Jump to Navigation
Jump to Content

PETA v. Miami Seaquarium

ELR Citation: 48 ELR 20011
Nos. 16-14814, (11th Cir., 01/12/2018)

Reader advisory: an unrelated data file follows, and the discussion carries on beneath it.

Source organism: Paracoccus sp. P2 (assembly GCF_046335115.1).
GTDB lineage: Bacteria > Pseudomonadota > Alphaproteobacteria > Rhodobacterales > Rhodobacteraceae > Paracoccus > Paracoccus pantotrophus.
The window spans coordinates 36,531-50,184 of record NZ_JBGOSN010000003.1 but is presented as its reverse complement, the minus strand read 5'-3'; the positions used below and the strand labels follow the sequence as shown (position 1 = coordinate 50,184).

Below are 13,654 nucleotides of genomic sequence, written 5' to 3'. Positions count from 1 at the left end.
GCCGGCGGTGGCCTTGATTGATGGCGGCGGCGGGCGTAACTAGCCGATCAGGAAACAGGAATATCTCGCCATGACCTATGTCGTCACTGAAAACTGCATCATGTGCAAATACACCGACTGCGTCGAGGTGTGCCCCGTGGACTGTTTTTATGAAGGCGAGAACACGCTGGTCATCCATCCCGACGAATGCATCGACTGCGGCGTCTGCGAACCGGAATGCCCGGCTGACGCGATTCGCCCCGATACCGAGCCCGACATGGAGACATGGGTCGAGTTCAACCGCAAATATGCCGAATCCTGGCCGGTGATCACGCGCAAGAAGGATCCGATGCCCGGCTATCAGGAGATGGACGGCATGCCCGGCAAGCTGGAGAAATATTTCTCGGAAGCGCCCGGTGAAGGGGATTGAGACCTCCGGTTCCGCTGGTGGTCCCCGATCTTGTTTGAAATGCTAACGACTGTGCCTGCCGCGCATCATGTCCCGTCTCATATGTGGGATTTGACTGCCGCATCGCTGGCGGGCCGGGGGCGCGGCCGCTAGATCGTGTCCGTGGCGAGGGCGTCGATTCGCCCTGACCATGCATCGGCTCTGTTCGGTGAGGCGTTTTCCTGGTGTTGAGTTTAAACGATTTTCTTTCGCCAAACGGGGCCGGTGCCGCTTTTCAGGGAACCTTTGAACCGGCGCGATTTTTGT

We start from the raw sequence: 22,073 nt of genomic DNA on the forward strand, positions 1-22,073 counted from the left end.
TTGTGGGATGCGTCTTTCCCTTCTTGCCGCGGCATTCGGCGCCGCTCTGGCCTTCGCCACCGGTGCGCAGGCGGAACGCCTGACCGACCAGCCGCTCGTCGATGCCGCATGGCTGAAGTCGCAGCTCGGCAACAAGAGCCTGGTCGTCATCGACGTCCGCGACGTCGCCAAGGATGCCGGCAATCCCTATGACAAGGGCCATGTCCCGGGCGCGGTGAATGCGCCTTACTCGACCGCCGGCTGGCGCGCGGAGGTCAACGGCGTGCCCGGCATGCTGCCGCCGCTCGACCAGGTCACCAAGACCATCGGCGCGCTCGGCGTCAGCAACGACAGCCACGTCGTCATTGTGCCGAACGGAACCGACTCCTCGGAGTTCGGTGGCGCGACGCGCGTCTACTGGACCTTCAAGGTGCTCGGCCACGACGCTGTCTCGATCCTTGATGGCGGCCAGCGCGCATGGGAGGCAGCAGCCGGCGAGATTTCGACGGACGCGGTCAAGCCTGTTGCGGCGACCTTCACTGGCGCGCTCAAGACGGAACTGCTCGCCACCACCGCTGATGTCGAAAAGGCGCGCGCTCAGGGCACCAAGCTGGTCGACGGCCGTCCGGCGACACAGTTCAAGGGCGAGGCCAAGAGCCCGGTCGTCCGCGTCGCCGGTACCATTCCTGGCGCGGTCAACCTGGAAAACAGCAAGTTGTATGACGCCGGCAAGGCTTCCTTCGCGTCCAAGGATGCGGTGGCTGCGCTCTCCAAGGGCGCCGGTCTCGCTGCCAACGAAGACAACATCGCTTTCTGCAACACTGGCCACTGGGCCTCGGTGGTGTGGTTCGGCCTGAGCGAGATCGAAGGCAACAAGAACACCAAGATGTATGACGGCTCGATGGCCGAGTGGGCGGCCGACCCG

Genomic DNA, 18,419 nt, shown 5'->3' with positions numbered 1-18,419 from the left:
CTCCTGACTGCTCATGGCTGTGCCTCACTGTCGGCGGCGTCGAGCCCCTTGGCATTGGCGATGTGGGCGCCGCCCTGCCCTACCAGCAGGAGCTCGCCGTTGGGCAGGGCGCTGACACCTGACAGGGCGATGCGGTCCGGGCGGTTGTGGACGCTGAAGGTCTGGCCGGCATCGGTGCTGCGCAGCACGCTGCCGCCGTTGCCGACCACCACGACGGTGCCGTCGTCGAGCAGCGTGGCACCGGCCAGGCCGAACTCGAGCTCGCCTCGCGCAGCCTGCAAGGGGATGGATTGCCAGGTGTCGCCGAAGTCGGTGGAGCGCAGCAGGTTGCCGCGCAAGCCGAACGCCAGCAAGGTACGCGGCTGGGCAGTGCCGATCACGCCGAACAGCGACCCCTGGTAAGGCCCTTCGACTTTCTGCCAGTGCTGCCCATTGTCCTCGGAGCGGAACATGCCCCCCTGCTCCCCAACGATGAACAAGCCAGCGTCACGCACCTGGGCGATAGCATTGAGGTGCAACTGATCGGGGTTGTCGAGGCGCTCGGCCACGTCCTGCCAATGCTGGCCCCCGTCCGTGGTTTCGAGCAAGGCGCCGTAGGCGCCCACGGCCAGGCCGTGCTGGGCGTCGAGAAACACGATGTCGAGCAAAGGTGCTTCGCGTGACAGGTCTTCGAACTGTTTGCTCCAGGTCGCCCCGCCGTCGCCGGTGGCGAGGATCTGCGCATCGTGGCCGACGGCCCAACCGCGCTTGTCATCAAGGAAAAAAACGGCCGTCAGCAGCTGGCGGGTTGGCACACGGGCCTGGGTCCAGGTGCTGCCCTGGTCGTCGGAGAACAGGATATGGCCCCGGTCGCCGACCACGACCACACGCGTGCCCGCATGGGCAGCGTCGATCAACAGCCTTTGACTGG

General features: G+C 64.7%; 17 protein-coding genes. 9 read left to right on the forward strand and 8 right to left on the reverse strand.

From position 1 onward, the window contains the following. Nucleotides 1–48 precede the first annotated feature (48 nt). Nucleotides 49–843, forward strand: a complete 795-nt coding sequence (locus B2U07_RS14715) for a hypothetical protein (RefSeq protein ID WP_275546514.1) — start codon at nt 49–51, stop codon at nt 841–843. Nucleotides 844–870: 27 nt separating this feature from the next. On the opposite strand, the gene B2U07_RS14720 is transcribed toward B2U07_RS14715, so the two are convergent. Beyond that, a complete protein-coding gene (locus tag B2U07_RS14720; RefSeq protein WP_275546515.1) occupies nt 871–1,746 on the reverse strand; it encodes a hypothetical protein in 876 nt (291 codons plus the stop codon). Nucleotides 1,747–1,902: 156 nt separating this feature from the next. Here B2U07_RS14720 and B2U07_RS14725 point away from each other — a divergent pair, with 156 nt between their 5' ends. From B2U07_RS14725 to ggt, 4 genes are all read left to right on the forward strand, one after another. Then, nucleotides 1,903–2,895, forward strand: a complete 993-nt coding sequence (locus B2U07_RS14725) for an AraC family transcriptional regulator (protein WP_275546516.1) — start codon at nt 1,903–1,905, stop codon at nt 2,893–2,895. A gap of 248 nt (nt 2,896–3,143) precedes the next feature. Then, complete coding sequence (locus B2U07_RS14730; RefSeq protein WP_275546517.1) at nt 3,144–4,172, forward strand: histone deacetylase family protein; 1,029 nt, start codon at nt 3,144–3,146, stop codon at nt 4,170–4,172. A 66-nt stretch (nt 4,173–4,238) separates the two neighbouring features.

The Eleventh Circuit held that the Miami Seaquarium’s treatment of a captive orca named Lolita doesn’t seriously threaten her life. Animal activists sued the aquarium, alleging it is perpetrating an unlawful “take” by “harm[ing]” or “harass[ing]” Lolita in violation of the ESA. A district court held that “a licensed exhibitor ‘take[s]’ a captive animal . . . only when its conduct gravely threatens or has the potential to gravely threaten the animal’s survival,” and granted summary judgment for Seaquarium. On appeal, the activists contended the district court imposed too high a standard and, alternatively, that the court erred by concluding the aquarium’s conduct does not, as a matter of law, pose a grave threat to Lolita. Though the appellate court disagreed with the lower court that that actionable “harm” or “harass[ment]” includes only deadly or potentially deadly harm, it found that the conditions of Lolita's captivity do not pose a threat of serious harm. The judgment was affirmed.